The New Rules of Cutting Tools: Rule #5: Consider the Cutting Tool at the Start

(Advertorial) Are you specifying the right machine? You can’t know until you know what tools you will use.


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Jim Grimes, product manager of machine investments for Sandvik Coromant, points out that it’s not just important what tool you choose. It’s also important when you choose that tool. The best time to consider high-performance tooling is at the very beginning of the analysis related to any new part or new job. What tooling you will use for this job should be just as fundamental a question as what machine will you use.

Certainly you would never commit to tooling without choosing a machine. That would be absurd. For certain parts, it may not be clear at the outset whether a machining center or a lathe is the right choice, so obviously purchasing tooling at that point would be premature.

But shops make the opposite mistake all the time. They buy the machine tool first, then add tooling as an afterthought. This is almost as risky as buying the tooling without knowing the machine, because by the time the machine is bought, the shop may have locked itself into machine specifications and features that make it impossible to use productive tooling to its fullest advantage.

In other words, by not considering the cutting tools and the machine tool at the same time, the shop may rob itself of much of the savings it might have realized. In fact, the shop may even spend far too much on the machine tool, because the right tooling might have enabled the shop to get away with a lighter-duty or less expensive machine.

Here are just a few of the more specific reasons why cutting tools should be considered from the start:


Parameter Optimization

Knowing in advance what tools you will use to run a new part or a new family of parts will make it clear what spindle speed, feed rate, power and torque will be ideal for each one of those tools.

Equipped with this range, the shop can choose a machine tool that provides precisely those parameters.

Even better, the shop that identifies its needs this early may discover that only one tool requires the torque or power. That is, the shop may discover it can compromise on just one tool in order to get away with a significantly less powerful, less expensive machine.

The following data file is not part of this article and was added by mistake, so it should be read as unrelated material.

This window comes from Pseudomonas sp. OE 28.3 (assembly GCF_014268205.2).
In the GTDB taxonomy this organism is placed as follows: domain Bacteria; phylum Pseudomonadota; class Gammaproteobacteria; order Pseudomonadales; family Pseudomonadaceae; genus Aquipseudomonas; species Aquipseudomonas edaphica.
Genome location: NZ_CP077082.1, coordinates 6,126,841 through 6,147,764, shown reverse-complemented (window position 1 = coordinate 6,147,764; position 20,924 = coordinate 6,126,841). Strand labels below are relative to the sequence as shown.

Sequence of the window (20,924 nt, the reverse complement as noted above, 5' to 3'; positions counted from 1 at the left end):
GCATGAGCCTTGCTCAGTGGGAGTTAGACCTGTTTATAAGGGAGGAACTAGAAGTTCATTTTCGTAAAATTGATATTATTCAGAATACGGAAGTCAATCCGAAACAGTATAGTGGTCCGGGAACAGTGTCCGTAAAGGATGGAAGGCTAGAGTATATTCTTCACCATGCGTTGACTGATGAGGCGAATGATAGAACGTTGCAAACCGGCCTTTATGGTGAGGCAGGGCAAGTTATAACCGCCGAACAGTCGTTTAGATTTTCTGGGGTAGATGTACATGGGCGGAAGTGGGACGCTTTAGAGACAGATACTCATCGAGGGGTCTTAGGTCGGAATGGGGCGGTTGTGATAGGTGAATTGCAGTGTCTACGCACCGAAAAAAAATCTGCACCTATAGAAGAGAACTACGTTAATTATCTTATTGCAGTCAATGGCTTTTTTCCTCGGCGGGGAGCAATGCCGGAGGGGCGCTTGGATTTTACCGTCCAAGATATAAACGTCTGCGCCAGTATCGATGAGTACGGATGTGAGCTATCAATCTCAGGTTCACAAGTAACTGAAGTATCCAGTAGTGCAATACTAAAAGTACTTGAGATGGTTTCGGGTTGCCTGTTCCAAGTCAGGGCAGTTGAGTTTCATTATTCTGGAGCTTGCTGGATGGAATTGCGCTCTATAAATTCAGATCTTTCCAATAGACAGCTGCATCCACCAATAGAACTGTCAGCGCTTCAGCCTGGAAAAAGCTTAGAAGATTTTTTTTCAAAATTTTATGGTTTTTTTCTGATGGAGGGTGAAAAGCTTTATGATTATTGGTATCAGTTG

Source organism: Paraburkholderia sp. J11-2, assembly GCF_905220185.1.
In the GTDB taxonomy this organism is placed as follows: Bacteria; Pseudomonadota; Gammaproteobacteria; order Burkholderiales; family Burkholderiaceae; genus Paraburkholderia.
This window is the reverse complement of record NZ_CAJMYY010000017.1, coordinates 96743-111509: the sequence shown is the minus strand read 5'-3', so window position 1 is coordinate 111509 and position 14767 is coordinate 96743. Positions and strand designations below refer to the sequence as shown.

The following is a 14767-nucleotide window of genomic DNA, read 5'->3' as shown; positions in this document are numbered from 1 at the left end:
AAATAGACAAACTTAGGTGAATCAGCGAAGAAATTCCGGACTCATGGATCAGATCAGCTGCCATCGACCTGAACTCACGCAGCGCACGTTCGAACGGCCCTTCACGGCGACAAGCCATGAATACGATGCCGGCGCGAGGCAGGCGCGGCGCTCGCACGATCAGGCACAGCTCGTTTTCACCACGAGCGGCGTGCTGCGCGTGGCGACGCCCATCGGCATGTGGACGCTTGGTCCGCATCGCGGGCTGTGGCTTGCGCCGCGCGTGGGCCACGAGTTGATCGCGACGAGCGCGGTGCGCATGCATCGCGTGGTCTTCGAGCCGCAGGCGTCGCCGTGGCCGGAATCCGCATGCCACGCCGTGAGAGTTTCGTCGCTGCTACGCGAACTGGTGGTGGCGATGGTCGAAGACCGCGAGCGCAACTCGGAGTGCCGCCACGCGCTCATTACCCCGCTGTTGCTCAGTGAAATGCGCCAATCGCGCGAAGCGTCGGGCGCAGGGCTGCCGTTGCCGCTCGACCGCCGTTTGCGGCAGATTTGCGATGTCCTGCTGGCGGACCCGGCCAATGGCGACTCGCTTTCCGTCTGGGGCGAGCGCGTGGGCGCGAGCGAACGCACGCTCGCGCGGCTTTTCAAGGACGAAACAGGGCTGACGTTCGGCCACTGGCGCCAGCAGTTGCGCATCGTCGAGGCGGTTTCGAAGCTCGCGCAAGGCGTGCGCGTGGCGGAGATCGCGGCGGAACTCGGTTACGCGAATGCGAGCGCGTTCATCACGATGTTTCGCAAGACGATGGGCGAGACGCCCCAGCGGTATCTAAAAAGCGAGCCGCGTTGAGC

Machine Features

Certain machine features are essential for taking advantage of some types of high-performance tooling. For example, some sophisticated tooling for turn-mill machines requires a positionable B-axis. The shop would not want to have to install this technology on the machine later.

An even better example is Sandvik Coromant’s CoroTurn HP tooling, which uses a focused stream of coolant to lift the chip away from the cut for faster speed and longer tool life. If the machine tool is not equipped with high-pressure coolant, then this benefit of CoroTurn HP cannot be realized.


Combining Tool Positions

Modular tooling can allow different milling and drilling tips to be quickly exchanged on a single tool body, potentially without having to re-measure the tool each time. If the shop knows that it is going to rely on modular tooling in this way, then it can specify a machining center with fewer positions in the tool magazine. Most of the tool positions can then be occupied by just the tools the machine will use all the time, while several modular tool bodies can accommodate all of the other cutting tool choices that the shop will use only occasionally.


Combining Operations

Some shops can even be too quick to assume that they need an extra machine.

A deep, critical bore can be an example of a feature that might seem to merit separate processing. The shop may assume it needs a rigid boring machine just for this feature, based on the guess that the lathe or machining center that does the rest of the machining will not provide a stable setup for this work.

But what about damped tooling? Sandvik Coromant has developed boring bars with internal damping technology that can counteract the vibrations on less rigid machines.

Not every shop is aware of technology innovations such as these, but they exist, and a knowledgeable tool supplier should know exactly when to apply them.

To repeat, engage the cutting tool supplier early on! Machine tool technology is advancing, but cutting tool technology is advancing even faster. The example of the damped tooling , along with the diamond tooling of Rule #3 and the machine capacity savings of Rule #1 (see www.mmsonline.com/articles/the-new-rules-of-cutting-tools), all offer variations on the same promise. That is: The new machine you are considering buying might be able to do more than you think. Leverage today’s advanced tooling to make the very best use of your new—or existing—machine.



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